Company receives recognition from Disability Equality Index for second year running
For the second year in a row, Viasat has been recognized as one of the “Best Places to Work for Disability Inclusion” by the Disability Equality Index. The index is a joint initiative by the American Association of People with Disabilities and Disability:IN.
The DEI is a national benchmarking tool that considers a company’s disability inclusion policies and practices, including employment practices, culture and leadership, community engagement and supplier diversity — among other areas.
“We’re honored to have received the ‘DEI Best Places to Work’ designation for the second year in a row,” said Kaitlin Tate, Viasat’s director of learning and development. “Our score and the way in which we approached the survey demonstrates our one-team culture. It was truly a collaboration and partnership that involved input from multiple teams across the organization.”
Viasat maintained the same score it had in 2019, even as it continues to seek ways to make its facilities and processes more accessible to those with disabilities.
“Fostering an environment rich with opportunity and anchored in respect for each and every member of our team is at the heart of who we are at Viasat,” said Melinda Kimbro, chief people officer at Viasat. “We’re proud to be recognized by Disability:IN and the AAPD as a company committed to creating a diverse and inclusive workplace where employees with different abilities have equal opportunities to learn, grow and achieve great success throughout their careers. However, continuing to identify opportunities to improve our inclusion practices in ways that will positively impact the accessibility, engagement and sense of belonging all employees feel in our work environment, is a key priority.”
Viasat Ability Alliance
The 2020 recognition doesn’t surprise Viasat recruiter Patty Scott, who helped found the company’s Ability Alliance and is visually impaired.
“From the time I interviewed on, my team was always great,” said Scott, who’s been at Viasat for seven years. “They discussed only whether I was right for the job and had the qualifications for the core responsibilities; that I was disabled wasn’t even factored in.
“And the nice thing is that now, the talent acquisition team and our hiring teams are not just open to hire people with disabilities who apply, they’re looking for opportunities to bring people with disabilities into Viasat.”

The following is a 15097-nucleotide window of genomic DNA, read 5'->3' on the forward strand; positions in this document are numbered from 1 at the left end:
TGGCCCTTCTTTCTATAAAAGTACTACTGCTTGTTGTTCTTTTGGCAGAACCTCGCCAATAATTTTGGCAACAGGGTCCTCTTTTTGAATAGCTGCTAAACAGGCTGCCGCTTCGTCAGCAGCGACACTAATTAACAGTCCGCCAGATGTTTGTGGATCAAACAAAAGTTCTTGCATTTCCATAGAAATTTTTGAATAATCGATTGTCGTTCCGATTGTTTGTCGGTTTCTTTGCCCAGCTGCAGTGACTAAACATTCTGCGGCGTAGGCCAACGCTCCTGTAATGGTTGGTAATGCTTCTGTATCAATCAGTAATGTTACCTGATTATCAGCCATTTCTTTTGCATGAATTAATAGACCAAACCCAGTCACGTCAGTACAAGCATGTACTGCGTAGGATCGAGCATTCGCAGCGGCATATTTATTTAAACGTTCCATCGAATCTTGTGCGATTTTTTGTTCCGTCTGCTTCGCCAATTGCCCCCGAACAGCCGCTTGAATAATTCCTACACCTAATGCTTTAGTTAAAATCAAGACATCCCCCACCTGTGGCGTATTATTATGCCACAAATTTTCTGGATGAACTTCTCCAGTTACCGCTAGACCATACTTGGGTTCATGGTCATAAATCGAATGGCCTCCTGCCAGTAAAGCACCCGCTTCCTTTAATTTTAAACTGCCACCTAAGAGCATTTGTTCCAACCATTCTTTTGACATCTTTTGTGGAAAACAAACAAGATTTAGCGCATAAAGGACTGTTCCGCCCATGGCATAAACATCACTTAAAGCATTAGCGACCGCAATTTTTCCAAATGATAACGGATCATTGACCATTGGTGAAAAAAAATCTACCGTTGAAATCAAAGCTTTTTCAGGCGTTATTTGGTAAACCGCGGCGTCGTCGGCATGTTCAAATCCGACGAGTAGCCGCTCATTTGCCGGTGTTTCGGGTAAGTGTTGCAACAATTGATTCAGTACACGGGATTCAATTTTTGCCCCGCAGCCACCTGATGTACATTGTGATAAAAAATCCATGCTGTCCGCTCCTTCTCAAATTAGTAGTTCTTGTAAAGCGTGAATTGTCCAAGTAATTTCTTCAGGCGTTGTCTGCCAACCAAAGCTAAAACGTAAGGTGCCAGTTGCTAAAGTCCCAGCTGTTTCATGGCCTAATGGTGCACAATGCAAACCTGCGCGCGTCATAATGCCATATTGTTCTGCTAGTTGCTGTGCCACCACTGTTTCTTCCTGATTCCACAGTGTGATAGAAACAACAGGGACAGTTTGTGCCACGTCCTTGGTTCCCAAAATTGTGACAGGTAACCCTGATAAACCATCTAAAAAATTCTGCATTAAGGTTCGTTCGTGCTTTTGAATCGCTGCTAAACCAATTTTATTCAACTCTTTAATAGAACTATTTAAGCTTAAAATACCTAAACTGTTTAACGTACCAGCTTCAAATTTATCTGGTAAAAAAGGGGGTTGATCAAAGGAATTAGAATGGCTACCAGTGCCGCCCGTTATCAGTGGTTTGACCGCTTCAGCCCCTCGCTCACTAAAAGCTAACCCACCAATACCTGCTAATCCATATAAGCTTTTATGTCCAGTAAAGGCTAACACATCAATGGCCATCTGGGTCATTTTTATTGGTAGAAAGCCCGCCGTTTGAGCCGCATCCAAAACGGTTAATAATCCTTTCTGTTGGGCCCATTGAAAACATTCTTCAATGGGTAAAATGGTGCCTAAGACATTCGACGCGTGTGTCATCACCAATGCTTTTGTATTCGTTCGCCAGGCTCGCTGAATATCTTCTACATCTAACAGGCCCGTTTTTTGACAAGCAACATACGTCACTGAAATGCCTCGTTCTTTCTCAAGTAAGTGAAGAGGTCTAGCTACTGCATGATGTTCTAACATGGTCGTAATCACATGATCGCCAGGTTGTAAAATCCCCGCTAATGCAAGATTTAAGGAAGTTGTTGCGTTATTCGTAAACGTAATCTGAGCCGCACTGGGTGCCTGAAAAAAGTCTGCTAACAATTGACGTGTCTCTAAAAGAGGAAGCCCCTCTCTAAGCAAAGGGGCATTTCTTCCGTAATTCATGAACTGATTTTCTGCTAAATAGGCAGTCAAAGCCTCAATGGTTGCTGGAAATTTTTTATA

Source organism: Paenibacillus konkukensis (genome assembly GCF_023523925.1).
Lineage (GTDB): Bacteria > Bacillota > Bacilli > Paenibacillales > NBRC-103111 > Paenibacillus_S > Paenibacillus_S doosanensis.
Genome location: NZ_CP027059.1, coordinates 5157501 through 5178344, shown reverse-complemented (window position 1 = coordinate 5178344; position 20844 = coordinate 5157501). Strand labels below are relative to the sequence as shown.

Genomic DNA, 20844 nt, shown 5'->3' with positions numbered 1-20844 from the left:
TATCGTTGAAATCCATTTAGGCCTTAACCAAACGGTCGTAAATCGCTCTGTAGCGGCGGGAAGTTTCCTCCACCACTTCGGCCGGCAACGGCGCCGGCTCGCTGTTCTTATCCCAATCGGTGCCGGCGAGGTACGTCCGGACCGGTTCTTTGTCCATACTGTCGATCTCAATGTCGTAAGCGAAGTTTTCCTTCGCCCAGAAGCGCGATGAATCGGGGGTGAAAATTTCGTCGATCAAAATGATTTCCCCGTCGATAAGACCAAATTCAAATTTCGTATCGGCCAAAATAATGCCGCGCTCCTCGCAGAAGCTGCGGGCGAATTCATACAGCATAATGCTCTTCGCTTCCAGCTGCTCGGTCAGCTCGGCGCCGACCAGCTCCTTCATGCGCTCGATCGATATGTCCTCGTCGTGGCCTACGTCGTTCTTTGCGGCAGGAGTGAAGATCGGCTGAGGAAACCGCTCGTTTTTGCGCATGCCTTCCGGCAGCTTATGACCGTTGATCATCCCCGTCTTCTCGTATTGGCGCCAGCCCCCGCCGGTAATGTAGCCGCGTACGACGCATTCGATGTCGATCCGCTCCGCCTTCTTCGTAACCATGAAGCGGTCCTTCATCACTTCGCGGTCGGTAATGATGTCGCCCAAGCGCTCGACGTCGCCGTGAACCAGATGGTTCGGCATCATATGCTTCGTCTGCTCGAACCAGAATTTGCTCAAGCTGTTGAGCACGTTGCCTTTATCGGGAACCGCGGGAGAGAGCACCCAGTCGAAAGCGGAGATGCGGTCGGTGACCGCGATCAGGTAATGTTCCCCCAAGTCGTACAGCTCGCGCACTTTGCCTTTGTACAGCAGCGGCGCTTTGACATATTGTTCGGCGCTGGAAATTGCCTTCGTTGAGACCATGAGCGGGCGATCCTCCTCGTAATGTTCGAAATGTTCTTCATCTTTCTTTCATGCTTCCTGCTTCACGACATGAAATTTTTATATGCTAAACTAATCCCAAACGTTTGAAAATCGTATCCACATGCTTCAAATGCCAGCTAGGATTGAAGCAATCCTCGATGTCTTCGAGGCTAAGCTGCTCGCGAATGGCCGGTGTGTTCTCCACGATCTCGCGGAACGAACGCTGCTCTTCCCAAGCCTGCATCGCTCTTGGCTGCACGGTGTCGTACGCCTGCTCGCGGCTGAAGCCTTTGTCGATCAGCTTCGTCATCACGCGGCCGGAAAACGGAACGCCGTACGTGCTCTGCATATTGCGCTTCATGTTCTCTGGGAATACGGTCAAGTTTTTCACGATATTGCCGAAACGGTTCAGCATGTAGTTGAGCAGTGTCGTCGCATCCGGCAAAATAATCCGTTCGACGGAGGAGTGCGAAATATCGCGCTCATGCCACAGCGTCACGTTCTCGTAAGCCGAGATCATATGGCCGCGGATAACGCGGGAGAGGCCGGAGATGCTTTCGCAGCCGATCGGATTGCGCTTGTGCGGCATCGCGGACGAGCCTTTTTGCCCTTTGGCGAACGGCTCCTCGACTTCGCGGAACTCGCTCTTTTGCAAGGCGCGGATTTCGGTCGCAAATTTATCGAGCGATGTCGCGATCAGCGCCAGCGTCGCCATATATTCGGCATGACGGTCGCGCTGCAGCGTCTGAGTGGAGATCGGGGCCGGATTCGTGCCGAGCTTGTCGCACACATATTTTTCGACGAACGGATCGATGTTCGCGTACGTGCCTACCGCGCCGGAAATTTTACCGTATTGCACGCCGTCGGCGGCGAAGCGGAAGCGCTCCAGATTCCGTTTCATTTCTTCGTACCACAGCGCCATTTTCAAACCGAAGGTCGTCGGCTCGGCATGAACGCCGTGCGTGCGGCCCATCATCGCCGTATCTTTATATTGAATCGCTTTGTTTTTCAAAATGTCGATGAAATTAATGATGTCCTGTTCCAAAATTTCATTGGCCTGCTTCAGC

The facilities team also has a lead role in Viasat’s efforts, assessing the company’s many campuses and making changes to better accommodate people with disabilities. Those adjustments run the gamut from positioning coffee makers so that people in wheelchairs can easily reach them to, along with other Viasat teams, ensuring the Careers page on Viasat’s website meets the Web Content Accessibility Guidelines.
The guidelines are part of the World Wide Web Consortium, the main international standards organization for the Internet. The recommendations address ways to make online content more accessible for people with a wide range of disabilities.
Far from putting the efforts on hold, the pandemic has instead prompted new discussions about meeting the needs of all employees. Most of Viasat’s employees are working from home, which presents some potential added challenges.
“Everything’s being done via video conferences and phone; how do we ensure that someone with a hearing impairment could still be engaged in the meetings? Are we exploring the idea of adding closed captioning?” Scott said. “Onsite, if people have to wear masks, how are we accommodating their disability if they read lips? For those with mental illness, how do we ensure they’re feeling safe and protected in these uncertain times?”
To help address some of those issues, the Alliance will lead a company panel on mental health as part of the Viasat Learning & Development team’s Resilience in Ambiguity series. The virtual series began in May and lets Viasat employees hear from coworkers around the world about how they’re managing the new normal of the coronavirus crisis.
Viasat and the Ability Alliance will continue their work to improve conditions for those with disabilities through the pandemic, and long after.
“This is our situation now,” Scott said. “We have to decide not only how we’re going to navigate this point in time, but stay focused on how we can continue to be a resource for people.”
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